Dendritic markings on sandstone.
Dendritic markings on sandstone.
Yes, collecting in the hills near Barstow in the Mojave Desert in late July. This family is enjoying themselves. Our group of thirty called it a day at noon. Good times.
Roughing It, written in 1872 by Mark Twain. Quotes collected from a course at Wilderness.Net.
“Hurry was the word! We wasted no time. Our party consisted of four persons–a blacksmith sixty years of age, two young lawyers, and myself. We bought a wagon and two miserable old horses. We put eighteen hundred pounds of provisions and mining-tools in the wagon and drove out of Carson on a chilly December afternoon.”
“We named the mine ‘Monarch of the Mountains’ (modesty of nomenclature is not a prominent feature in the mines).”
“Prospecting parties swarmed out of town with the first flush of dawn, and swarmed in again at nightfall laden with spoil–rocks. Nothing but rocks. Every man’s pockets were full of them; the floor of his cabin was littered with them; they were disposed in labeled rows on his shelves.”
“I had already learned how hard and long and dismal a task it is to burrow down into the bowels of the earth and get out the coveted ore; and now I learned that the burrowing was only half the work; and that to get the silver out of the ore was the dreary and laborious other half of it.”
“One assayer got such rich results out of all specimens brought to him that in time he acquired almost a monopoly of the business. They broke a little fragment off a carpenter’s grindstone and got a stranger to take it to the popular scientist and get it assayed. In the course of an hour the result came–whereby it appeared that a ton of that rock would yield $1,184.40 in silver and $366.36 in gold! Due publication of the whole matter was made in the paper, and the popular assayer left town ‘between two days.'”
“There never was any idle time in that mill. There was always something to do. It is a pity that Adam could not have gone straight out of Eden into a quartz mill, in order to understand the full force of his doom to ‘earn his bread by the sweat of his brow.'”
“It was a driving, vigorous, restless population in those days. It was a curious population. It was the only population of the kind that the world has ever seen gathered together, and it is not likely that the world will ever see its like again. For observe, it was an assemblage of two hundred thousand young men—not simpering, dainty, kid-gloved weaklings, but stalwart, muscular, dauntless young braves, brimful of push and energy, and royally endowed with every attribute that goes to make up a peerless and magnificent manhood—the very pick and choice of the world’s glorious ones. No women, no children, no gray and stooping veterans,—none but erect, bright-eyed, quick-moving, strong-handed young giants—the strangest population, the finest population, the most gallant host that ever trooped down the startled solitudes of an unpeopled land. And where are they now? Scattered to the ends of the earth—or prematurely aged and decrepit—or shot or stabbed in street affrays—or dead of disappointed hopes and broken hearts—all gone, or nearly all—victims devoted upon the altar of the golden calf—the noblest holocaust that ever wafted its sacrificial incense heavenward. It is pitiful to think upon.”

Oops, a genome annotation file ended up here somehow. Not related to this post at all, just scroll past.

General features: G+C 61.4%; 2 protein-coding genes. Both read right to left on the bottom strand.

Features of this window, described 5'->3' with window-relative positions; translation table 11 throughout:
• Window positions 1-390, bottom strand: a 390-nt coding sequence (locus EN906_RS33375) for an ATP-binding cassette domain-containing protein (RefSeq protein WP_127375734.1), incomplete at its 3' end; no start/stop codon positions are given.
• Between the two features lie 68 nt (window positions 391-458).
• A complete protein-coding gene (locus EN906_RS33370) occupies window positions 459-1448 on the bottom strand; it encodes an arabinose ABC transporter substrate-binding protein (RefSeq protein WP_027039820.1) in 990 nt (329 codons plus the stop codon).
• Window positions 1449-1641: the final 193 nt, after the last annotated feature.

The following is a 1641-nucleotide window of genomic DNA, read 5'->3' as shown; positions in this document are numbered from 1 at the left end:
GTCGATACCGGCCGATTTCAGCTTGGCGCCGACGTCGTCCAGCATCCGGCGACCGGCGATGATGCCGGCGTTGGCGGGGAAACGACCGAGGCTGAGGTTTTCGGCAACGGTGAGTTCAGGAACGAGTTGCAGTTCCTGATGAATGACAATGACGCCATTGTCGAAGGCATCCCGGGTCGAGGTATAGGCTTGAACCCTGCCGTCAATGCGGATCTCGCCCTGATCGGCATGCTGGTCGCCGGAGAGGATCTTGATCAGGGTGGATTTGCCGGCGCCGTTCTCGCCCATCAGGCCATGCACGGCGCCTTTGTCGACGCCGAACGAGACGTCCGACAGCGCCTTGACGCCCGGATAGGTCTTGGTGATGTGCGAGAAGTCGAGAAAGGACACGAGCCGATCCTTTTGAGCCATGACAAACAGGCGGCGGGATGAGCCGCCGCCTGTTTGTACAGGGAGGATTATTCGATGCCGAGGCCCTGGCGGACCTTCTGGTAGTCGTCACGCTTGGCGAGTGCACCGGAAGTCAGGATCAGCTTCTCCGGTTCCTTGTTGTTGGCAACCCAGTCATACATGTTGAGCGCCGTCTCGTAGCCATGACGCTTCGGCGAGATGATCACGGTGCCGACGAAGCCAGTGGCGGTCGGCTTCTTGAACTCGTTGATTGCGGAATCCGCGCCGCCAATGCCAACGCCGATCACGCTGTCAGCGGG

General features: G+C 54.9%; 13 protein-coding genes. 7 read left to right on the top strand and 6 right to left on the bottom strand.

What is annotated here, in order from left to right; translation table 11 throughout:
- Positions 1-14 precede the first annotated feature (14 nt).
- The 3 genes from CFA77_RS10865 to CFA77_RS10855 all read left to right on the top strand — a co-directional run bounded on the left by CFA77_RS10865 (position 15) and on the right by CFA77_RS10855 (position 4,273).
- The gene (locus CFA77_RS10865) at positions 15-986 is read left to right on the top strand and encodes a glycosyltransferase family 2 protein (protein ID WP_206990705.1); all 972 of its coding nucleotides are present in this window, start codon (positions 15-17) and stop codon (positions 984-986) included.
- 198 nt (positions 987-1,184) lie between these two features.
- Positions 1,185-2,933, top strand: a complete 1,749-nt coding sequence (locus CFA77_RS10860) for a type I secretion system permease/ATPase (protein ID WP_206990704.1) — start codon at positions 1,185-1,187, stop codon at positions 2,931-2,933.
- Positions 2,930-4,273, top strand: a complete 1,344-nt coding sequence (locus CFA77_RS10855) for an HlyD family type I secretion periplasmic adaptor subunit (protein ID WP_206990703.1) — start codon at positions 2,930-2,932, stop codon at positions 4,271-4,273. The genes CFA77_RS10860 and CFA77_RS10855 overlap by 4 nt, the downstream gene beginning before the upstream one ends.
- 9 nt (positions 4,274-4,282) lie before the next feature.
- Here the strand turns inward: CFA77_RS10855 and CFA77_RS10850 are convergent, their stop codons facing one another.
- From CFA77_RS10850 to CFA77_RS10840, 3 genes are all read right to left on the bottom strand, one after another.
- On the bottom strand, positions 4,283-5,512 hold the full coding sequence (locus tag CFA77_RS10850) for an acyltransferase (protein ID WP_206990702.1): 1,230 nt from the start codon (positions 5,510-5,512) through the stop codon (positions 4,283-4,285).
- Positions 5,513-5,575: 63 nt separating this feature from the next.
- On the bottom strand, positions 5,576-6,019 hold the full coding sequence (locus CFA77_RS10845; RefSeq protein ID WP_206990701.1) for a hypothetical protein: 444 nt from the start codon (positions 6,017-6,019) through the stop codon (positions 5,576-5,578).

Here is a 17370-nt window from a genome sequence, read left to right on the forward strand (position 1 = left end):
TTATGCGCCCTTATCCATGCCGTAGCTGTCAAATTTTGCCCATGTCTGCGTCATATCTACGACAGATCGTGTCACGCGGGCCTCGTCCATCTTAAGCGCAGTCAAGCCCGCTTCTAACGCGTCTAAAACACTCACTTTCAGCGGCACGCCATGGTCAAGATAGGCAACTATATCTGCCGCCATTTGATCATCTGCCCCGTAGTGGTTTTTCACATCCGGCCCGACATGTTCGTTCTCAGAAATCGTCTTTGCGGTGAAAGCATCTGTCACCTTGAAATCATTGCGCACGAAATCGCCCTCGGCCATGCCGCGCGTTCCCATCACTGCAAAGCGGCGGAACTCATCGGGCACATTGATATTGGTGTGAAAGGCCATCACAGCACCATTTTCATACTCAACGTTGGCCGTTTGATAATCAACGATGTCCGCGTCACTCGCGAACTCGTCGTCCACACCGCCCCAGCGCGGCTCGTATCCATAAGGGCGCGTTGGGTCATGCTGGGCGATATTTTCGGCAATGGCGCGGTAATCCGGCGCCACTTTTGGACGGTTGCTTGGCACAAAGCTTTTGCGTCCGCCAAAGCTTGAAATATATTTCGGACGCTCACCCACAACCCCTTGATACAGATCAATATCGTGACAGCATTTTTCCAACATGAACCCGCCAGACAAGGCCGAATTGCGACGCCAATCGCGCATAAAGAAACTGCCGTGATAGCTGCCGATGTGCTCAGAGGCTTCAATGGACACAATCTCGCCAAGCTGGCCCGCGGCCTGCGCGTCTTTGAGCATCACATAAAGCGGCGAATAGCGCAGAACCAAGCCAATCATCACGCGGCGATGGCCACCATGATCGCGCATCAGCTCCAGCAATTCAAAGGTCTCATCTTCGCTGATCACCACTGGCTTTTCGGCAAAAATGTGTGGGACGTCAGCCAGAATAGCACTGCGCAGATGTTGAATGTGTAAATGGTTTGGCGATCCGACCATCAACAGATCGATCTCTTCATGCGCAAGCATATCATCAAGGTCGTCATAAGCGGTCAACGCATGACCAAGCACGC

– Mark Twain, Roughing It (1872)
“It takes a gold mine to operate a silver mine.”
– Mark Twain
As someone born in Sacramento, California, and who has hiked the Sierra Nevada, I can appreciate Twain’s comments on the difference that only 6,000 feet of elevation and seventy-five miles can make. This was also written in 1872.
“There is a transition for you! Where will you find another like it in the Western hemisphere? And some of us have swept around snow-walled curves of the Pacific Railroad in that vicinity, six thousand feet above the sea, and looked down as the birds do, upon the deathless Summer of the Sacramento Valley, with its fruitful fields, its feathery foliage, its silver streams, all slumbering in the mellow haze of its enchanted atmosphere, and all infinitely softened and spiritualized by distance—a dreamy, exquisite glimpse of fairyland, made all the more charming and striking that it was caught through a forbidden gateway of ice and snow, and savage crags and precipices.”
“If you don’t understand print resolution you’ll regret it. Maybe not today, maybe not tomorrow, but soon and for the rest of your life.”
Rick, Casablanca. 1942.
I thought some screen shots of my Garmin 650 Montana would be good for the book. I discovered, however, that the images are unusable. They can be read on the web, with difficulty, but they are not of print quality.
These images are in the long lost .bmp format and they are only 272 pixels by 480 pixels. At 72 pixels an inch.
I won’t attempt an explanation of the difference between screen resolution and print resolution here, but trust me, these files are too small for print. Those confused by pixels per inch (ppi — the web) and dots per inch (dpi — print) can go to this excellent site:
Please let me know if you have any advice on producing 300 dpi screenshots.
Welcome to a new site promoting a new book coming out in early 2020. The working title is A Beginner’s Guide to Rockhounding and Prospecting in the Southwest.
My name is Thomas Farley and I am a freelance writer living in Las Vegas. A longtime prospector for gold, I have in the last few years developed an interest in all rocks, gems, and minerals.
In my spare time I can be seen roaming the low and high deserts of California and Nevada, looking for agates, fluorescent minerals or uranium ore.
I have five Rock&Gem articles to my credit, so far, and I’ve penned multiple articles for Outdoor California. And an old article on gold for an American Heritage publication.
This site is simply a placeholder for Future Things. Visit my blog for everything I am working on now.
Thanks for visiting!